House clearance Flexford

We are an experienced waste disposal and house clearance company operating in Flexford.

We offer environmentally friendly waste disposal service to domestic and commercial customers. If you live in Flexford and need a waste disposal or rubbish removal service, please contact us  0800 009 2111 or 0203 301 1435 or email us at info@anyclear.co.uk or simply fill up our online quote form and one of our advisors will get in touch with you.

Few little facts about Flexford

Flexford in the south was once called Flaxford, itself a corruption of “flax vard”, meaning flax meadows by a stream. The ancient industry here was the creation of linen from flax.

Flexford is, bar a few outlying buildings, one almost inextricable, contiguous settlement with Christmas Pie and the station and train line to the north of this private estate passes over the Normandy road, residential all the way to Normandy village centre — unusually named Wanborough railway station instead of Flexford and Normandy — for a purely historical reason connected with Lord Wanborough, see Wanborough.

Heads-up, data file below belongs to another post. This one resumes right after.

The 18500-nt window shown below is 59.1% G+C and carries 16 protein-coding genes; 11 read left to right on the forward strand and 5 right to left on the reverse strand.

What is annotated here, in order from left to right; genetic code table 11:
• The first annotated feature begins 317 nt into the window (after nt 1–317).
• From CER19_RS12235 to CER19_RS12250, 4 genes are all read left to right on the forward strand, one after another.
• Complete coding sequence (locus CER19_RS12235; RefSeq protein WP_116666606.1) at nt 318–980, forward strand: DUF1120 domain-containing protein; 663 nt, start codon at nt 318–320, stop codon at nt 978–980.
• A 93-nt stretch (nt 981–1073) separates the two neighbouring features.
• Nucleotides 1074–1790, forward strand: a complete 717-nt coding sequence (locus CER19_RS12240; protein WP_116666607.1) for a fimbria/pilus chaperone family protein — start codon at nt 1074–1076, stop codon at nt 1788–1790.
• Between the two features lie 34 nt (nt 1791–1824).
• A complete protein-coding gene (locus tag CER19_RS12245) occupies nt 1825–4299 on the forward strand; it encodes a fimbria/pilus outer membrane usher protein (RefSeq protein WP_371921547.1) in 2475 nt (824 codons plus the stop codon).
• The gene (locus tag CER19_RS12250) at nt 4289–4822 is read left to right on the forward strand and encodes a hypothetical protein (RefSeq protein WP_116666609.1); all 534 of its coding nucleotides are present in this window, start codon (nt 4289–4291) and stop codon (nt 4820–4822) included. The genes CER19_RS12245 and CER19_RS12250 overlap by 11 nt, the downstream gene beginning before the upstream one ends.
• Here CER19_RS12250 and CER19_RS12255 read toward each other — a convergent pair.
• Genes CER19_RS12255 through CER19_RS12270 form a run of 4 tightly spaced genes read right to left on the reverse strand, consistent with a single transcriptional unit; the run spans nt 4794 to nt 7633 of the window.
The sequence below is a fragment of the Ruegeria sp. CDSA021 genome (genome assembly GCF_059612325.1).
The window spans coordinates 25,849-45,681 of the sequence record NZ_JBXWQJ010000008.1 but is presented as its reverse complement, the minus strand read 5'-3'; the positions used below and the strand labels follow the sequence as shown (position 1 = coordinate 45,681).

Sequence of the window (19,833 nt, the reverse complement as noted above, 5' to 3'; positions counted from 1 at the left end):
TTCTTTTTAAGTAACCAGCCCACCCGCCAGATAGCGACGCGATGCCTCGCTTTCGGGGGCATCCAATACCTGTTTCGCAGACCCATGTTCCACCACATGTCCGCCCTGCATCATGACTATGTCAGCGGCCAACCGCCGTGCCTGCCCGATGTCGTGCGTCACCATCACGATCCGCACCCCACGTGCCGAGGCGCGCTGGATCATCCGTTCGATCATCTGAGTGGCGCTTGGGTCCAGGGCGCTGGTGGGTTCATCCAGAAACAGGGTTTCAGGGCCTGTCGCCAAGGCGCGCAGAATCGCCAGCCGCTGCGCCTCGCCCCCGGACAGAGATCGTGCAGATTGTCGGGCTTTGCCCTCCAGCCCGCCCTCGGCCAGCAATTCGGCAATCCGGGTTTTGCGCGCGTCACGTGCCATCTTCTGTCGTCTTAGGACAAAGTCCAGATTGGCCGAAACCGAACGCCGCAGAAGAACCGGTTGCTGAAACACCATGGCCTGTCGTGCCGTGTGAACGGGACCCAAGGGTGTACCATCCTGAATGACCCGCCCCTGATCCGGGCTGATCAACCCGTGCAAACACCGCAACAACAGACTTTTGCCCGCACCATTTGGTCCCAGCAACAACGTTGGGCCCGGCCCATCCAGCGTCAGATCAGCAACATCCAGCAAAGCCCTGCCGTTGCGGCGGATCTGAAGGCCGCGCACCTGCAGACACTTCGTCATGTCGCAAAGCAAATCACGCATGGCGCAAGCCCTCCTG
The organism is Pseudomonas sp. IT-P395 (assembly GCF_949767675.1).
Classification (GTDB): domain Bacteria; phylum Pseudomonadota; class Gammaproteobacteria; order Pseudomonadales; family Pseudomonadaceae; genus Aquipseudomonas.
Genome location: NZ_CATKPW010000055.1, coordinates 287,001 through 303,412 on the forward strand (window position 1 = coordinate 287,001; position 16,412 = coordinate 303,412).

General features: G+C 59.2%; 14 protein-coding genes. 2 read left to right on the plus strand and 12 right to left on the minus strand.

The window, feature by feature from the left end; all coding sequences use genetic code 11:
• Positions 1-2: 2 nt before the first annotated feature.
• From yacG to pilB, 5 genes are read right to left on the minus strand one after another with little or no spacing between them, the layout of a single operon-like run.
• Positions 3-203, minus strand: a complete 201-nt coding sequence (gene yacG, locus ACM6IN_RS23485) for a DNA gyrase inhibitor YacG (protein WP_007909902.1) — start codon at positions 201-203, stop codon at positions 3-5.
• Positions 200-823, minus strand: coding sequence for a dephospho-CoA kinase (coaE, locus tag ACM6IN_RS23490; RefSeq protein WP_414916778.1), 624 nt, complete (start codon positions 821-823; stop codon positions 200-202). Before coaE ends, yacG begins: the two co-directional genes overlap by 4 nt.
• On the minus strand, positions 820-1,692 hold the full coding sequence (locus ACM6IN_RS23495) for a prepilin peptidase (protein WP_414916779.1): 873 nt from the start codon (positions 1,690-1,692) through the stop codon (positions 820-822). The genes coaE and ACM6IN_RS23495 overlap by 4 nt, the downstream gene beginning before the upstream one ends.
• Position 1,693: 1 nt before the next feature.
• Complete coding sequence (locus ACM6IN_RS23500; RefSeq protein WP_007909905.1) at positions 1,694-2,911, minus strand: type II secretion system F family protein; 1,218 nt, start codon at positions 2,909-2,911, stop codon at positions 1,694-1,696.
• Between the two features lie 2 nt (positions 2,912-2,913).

Flexford has a population of 1,163. Unlike Normandy with an Internet Café in its village hall, Flexford has a garage, carpentry and roofing contractor firm., for a basic high street Wood Street Village presents more options and Guildford is accessible by car or bus — the 694 school bus runs from Christmas Pie via Puttenham to Broadwater School and the 520 runs five buses per day both ways between Aldershot and Guildford via the place.[8] Flexford is part of one of two wards that are within the Guildford borough but are represented by the Member of Parliament for Woking.

The hamlet adjoins Flexford on a wide boundary. Christmas Pie owes its curious name to property owned by a prominent local family named Christmas. There are many references to this family in the Court records of the Manor of Cleygate which date back to 1513 in the reign of King Henry VIII. Christmases are often noted as serving as members of the Homage which was the Jury of the Court. The “Pie” comes from the Saxon term “pightel” or “pightle” meaning a small piece of arable land. Until this was built up during the 1920s, a small field, Pie Field was near the Christmas Pie crossroads. This tiny settlement spans the extreme southern border with Wanborough.

Sources: Wikipedia

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